by Thomas E. Crocker
Westholme Publishing, 2009
Cloth: 978-1-59416-096-7 | Paper: 978-1-59416-152-0 | eISBN: 978-1-59416-527-6
Library of Congress Classification E199.C93 2009
Dewey Decimal Classification 973.26


Winner of the 2011 New York Society of Colonial Wars Distinguished Book Award

"Before we parted, the General told me he should never see me more; for he was going with a handful of men to conquer whole nations; and to do this they must cut their way through unknown woods. He produced a map of the country, saying at the same time, ‘Dear Pop, we are sent like sacrifices to the altar.’”—George Anne Bellamy on General Edward Braddock’s departure

In January 1755, Major General Edward Braddock was sent by Great Britain on a mission to drive France once and for all from the New World. Accompanied by the largest armed expeditionary force ever sent to North America, Braddock’s primary target was the Forks of the Ohio, where he planned to seize Fort Duquesne (at present-day Pittsburgh, Pennsylvania), and then march north into Canada. After landing in Alexandria, Virginia, and organizing his troops and supply chain, Braddock and his expedition began its nearly 250-mile trek, heroically cutting through uncharted wilderness, fording rivers, and scaling the Appalachian mountains, all while hauling baggage and heavy artillery. Braddock was joined on this epic mission by a young Virginia colonel, George Washington, and others who would later play major roles in the American Revolution, including Horatio Gates, Thomas Gage, and Charles Lee; among those driving the expedition’s wagons were Daniel Boone and Daniel Morgan. Having withstood the harsh frontier and finally marching upon Fort Duquesne on a hot July morning, Braddock’s exhausted column was ambushed by a combined French and Indian force. Over two-thirds of Braddock’s British and colonial troops were killed or wounded, including Braddock himself, struck by a bullet in the chest while attempting to rally his disoriented troops. George Washington miraculously escaped harm despite four bullet holes through his clothing. With this battle, North America became the greatest stake in the global war between France and Great Britain.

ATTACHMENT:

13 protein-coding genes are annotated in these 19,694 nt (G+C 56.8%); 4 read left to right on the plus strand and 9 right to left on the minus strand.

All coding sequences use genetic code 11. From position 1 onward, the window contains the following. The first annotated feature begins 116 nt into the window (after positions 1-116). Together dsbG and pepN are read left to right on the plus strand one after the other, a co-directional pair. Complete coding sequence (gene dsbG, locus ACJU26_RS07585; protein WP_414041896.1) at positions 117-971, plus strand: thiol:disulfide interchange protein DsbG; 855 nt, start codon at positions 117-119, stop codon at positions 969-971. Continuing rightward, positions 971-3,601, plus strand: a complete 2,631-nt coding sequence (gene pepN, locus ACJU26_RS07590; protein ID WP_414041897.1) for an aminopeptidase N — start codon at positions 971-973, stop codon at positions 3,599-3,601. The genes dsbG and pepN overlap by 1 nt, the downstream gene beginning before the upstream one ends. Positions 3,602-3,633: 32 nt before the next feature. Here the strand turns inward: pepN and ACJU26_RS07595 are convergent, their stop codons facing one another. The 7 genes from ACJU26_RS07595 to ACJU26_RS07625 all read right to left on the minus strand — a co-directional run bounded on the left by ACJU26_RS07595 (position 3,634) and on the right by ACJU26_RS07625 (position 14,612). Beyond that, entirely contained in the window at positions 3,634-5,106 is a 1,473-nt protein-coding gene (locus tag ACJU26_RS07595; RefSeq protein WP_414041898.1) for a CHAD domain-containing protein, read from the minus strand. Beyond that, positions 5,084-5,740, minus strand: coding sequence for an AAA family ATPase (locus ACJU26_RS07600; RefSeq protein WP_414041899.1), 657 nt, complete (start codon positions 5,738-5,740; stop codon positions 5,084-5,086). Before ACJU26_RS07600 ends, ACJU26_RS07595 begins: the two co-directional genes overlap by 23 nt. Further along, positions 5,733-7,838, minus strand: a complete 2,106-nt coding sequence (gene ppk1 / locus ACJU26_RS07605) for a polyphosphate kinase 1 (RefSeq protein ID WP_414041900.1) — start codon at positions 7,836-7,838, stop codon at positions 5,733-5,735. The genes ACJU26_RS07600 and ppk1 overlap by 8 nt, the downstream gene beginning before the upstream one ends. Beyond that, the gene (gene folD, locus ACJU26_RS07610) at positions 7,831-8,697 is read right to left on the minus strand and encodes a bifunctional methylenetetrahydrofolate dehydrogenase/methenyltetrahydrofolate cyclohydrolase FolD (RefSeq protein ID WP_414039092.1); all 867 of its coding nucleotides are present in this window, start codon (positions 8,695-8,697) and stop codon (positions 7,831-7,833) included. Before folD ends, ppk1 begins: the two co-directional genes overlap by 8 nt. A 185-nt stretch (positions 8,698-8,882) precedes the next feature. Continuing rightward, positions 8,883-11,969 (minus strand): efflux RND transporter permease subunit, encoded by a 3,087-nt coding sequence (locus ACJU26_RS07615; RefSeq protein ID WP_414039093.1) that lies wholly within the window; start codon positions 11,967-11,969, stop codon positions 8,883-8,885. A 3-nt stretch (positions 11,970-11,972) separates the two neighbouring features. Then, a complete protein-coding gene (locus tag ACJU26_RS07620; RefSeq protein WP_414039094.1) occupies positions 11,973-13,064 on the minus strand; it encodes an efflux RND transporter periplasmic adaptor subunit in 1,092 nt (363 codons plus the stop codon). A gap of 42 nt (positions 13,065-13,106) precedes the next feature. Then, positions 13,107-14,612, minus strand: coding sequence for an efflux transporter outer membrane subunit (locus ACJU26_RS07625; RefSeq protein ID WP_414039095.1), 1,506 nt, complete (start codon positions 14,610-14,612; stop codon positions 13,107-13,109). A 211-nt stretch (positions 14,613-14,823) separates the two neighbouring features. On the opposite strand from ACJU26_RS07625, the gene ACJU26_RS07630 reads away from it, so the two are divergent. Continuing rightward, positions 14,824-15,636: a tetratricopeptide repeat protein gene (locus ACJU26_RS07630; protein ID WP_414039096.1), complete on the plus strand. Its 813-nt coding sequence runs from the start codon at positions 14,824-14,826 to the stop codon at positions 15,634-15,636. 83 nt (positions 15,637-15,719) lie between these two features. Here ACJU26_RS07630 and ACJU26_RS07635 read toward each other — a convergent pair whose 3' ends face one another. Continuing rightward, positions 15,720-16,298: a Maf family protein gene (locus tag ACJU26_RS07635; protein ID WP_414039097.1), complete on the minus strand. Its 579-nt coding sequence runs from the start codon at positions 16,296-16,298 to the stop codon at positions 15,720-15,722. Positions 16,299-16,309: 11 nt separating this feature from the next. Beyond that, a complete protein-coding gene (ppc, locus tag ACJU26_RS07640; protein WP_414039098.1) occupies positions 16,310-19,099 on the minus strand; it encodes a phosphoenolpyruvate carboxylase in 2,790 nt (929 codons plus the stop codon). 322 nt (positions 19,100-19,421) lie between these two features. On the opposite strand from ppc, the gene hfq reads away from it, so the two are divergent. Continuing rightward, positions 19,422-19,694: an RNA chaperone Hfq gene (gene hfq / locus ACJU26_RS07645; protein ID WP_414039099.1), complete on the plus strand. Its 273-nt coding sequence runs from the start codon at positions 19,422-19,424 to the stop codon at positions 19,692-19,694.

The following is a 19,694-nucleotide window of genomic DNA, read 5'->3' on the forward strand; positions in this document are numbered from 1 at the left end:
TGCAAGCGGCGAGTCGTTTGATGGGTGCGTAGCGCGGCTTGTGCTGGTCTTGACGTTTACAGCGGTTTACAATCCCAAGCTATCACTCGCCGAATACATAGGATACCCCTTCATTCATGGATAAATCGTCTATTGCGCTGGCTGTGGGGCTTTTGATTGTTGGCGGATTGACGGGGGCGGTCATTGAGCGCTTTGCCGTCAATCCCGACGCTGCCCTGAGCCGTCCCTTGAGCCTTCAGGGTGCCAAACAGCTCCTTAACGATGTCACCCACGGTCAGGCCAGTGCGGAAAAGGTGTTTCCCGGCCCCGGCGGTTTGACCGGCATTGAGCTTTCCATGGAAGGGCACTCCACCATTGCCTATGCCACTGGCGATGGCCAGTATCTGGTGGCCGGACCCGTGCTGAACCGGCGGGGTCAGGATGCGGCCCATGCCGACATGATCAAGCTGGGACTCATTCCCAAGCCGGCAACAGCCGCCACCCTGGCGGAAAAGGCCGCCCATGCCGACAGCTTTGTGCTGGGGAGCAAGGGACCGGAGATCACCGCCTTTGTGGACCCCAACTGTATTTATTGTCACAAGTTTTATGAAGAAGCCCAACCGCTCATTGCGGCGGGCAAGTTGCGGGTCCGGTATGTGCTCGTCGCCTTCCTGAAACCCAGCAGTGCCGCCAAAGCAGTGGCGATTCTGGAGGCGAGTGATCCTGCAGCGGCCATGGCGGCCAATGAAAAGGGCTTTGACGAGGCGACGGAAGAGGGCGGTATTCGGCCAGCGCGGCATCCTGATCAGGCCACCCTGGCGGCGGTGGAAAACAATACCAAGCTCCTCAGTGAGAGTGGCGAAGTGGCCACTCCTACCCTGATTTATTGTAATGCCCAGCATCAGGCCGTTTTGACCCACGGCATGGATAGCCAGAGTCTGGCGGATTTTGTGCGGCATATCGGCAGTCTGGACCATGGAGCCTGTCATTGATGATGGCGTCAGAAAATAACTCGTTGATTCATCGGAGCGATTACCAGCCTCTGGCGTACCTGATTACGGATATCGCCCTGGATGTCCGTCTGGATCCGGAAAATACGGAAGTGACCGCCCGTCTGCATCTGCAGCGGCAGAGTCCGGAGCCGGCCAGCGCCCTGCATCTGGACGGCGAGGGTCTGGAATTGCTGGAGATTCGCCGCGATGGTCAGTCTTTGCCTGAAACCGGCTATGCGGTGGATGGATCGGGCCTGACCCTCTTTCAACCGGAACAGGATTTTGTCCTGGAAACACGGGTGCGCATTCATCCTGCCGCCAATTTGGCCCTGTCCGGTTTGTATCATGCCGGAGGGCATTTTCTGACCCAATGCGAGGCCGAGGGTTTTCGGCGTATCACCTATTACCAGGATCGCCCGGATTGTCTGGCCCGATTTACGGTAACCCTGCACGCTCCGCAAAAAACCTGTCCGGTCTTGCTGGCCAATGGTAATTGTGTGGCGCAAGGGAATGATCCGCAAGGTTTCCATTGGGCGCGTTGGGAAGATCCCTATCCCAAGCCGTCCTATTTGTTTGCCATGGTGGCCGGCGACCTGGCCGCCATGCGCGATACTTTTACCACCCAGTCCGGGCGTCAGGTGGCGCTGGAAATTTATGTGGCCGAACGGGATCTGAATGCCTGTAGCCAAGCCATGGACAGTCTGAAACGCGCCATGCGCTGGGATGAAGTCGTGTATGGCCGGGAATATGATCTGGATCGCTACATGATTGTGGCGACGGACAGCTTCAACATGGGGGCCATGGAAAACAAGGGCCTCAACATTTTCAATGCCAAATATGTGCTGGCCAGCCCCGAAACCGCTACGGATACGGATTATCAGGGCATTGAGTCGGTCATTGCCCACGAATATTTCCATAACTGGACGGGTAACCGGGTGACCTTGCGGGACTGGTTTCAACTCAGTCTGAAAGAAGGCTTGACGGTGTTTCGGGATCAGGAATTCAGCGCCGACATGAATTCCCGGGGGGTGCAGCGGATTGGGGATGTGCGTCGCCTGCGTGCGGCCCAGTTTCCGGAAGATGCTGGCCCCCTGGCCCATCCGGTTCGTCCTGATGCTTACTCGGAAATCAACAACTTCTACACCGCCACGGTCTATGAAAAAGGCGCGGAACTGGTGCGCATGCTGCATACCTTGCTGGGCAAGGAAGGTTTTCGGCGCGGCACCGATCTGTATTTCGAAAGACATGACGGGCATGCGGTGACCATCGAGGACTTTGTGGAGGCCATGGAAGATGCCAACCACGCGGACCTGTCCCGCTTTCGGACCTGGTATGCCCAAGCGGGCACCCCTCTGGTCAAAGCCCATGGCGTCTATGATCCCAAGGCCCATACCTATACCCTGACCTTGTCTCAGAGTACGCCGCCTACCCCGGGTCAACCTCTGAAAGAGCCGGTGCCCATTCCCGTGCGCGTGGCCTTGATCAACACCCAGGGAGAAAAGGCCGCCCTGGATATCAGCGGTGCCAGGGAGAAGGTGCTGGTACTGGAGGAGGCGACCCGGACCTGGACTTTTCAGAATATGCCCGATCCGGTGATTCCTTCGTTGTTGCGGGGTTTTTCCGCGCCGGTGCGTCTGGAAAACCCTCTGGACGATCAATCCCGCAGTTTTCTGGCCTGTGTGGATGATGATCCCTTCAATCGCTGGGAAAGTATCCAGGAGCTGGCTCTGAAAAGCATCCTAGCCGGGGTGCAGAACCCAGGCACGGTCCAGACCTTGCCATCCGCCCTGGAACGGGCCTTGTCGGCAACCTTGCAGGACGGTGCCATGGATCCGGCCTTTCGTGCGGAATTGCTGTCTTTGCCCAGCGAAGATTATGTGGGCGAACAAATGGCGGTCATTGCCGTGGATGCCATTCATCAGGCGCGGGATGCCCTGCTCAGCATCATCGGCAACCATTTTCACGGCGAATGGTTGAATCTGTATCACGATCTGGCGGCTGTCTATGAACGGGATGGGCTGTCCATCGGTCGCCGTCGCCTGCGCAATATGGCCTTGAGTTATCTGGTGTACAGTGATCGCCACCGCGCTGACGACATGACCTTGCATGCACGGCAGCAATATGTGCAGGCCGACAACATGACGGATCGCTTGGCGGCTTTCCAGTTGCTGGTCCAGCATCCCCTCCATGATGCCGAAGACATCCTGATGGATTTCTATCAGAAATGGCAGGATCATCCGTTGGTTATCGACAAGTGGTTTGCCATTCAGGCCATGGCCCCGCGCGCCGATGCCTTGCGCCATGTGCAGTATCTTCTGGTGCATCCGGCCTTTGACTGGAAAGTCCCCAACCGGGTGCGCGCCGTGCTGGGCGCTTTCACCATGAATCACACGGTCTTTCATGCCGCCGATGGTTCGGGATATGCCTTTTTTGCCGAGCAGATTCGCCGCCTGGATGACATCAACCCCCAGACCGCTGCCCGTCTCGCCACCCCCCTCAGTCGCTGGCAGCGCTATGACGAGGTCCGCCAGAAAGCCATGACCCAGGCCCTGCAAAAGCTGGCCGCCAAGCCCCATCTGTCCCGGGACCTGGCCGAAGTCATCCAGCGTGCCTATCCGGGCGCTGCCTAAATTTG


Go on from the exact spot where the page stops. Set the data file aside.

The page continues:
In Braddock’s March: How the Man Sent to Seize a Continent Changed American History, Thomas E. Crocker tells the riveting story of one of the most important events in colonial America. Not only did Braddock’s expedition have a profound impact on American political and military developments, this fateful march laid the foundation for the “National Pike,” the major road for westward expansion, launched the career of George Washington, and sowed the seeds of dissent between  England and its colonies that would ultimately lead to the American Revolution.